Sea levels could rise up to 20 metres if Paris climate accord isn't followed, NZ study finds

A Victoria University of Wellington-led study published today in a major academic journal has found global sea levels have the potential to rise up to 20 metres under current atmospheric carbon dioxide levels.

The study was led by Georgia Grant, a recent ARC PhD graduate who is now based at GNS Science. It was funded by the Royal Society Te Apārangi’s Marsden Fund, and involved the ARC's Tim Naish, Gavin Dunbar and Rob McKay, as well as other scientists from GNS Science, Victoria University of Wellington and Waikato University, and from the Netherlands, the United States and Chile.

Research has revealed that 3 million years ago, levels of carbon dioxide in the earth’s atmosphere were similar to today’s levels and subsequently caused a rise in sea levels of as much as 25 metres after a third of Antarctica’s ice sheets melted.

Georgia developed a new method of determining the magnitude of sea-level change through analysing the size of particles moved by waves, as part of her PhD research.

The method was applied to the geological archive from Whanganui Basin on the west coast of New Zealand’s North Island, which contains some of the best evidence anywhere in the world for global sea-level changes.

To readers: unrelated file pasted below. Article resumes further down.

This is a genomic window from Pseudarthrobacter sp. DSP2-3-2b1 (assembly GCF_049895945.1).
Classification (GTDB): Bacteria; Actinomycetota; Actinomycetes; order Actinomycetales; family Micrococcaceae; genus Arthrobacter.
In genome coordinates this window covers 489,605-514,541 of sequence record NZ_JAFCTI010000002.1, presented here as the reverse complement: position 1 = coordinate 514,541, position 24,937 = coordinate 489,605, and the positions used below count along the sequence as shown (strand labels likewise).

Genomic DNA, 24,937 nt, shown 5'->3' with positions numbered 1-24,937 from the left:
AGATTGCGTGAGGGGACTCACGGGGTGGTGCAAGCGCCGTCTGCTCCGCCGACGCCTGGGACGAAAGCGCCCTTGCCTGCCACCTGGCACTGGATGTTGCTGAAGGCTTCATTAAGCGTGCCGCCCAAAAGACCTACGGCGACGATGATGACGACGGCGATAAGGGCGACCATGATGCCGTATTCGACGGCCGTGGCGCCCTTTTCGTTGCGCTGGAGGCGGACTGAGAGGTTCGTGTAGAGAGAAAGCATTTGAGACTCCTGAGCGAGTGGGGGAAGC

Tim Naish said the study comes with a stark warning. "If we do not keep our greenhouse gas emissions in line with the Paris Climate Agreement target of two degrees warming, then we may potentially lose not only the West Antarctic Ice Sheet, but also the vulnerable margins of the East Antarctic Ice Sheet,” he said.

“Our new study supports the idea that a tipping point may be crossed if global temperatures are allowed to rise more than two degrees, which could result in large parts of the Antarctic ice sheet being committed to melt-down over the coming centuries. It reinforces the importance of the Paris target."

The latest clue to what these conditions might mean for sea levels has been revealed in a study published in the journal Nature today.

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